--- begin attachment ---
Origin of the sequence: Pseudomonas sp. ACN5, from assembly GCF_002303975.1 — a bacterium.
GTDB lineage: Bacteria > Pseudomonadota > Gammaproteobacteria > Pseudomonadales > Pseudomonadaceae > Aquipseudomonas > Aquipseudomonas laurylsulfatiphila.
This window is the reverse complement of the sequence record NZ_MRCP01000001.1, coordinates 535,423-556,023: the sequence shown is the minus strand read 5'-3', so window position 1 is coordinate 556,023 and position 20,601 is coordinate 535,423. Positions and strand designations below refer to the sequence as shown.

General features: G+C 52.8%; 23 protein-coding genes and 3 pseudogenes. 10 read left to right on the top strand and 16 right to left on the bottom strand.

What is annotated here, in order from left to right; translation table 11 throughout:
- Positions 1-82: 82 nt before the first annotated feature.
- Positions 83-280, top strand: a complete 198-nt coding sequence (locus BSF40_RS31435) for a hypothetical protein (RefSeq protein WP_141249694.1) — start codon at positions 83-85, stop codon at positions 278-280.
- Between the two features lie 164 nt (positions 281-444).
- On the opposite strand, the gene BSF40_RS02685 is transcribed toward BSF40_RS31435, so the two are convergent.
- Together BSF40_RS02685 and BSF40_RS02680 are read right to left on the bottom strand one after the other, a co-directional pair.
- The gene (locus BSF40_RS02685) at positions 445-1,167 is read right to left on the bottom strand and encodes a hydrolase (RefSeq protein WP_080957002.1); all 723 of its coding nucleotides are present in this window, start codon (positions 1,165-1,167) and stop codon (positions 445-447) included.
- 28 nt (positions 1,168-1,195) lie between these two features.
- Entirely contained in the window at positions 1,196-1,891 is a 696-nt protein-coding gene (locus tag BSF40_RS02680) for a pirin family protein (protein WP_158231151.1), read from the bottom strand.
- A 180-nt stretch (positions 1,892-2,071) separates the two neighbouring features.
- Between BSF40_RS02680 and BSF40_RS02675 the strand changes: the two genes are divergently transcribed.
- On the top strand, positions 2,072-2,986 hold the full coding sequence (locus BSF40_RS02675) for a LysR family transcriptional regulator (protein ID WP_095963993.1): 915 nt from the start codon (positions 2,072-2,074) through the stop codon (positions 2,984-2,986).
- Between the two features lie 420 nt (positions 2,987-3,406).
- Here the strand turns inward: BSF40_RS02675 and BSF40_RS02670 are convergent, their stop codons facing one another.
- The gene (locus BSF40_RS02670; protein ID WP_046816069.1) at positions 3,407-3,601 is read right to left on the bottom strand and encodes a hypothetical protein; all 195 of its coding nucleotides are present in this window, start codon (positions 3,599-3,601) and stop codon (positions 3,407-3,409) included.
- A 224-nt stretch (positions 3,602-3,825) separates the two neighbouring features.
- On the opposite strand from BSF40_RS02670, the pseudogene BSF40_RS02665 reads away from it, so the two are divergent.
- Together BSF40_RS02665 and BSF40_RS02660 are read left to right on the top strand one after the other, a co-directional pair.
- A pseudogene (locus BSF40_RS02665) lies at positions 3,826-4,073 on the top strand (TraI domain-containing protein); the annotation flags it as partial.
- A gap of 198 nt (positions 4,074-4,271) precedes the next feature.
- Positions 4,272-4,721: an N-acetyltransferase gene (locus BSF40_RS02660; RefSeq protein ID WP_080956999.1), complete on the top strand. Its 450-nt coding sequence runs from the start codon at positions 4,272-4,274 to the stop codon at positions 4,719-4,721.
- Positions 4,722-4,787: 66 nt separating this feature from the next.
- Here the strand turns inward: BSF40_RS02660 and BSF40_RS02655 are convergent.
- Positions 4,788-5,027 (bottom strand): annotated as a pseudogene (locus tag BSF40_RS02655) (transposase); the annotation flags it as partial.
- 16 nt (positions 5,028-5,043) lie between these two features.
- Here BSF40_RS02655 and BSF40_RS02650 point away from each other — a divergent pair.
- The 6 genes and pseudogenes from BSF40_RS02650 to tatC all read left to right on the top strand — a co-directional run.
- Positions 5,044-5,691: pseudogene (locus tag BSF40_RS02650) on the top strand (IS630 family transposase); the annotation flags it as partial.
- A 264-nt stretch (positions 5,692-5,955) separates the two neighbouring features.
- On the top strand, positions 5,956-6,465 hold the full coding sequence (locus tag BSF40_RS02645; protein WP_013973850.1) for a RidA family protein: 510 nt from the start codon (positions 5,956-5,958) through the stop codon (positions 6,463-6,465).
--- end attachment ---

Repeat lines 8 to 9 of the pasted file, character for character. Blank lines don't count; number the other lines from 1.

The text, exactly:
- Between the two features lie 164 nt (positions 281-444).
- On the opposite strand, the gene BSF40_RS02685 is transcribed toward BSF40_RS31435, so the two are convergent.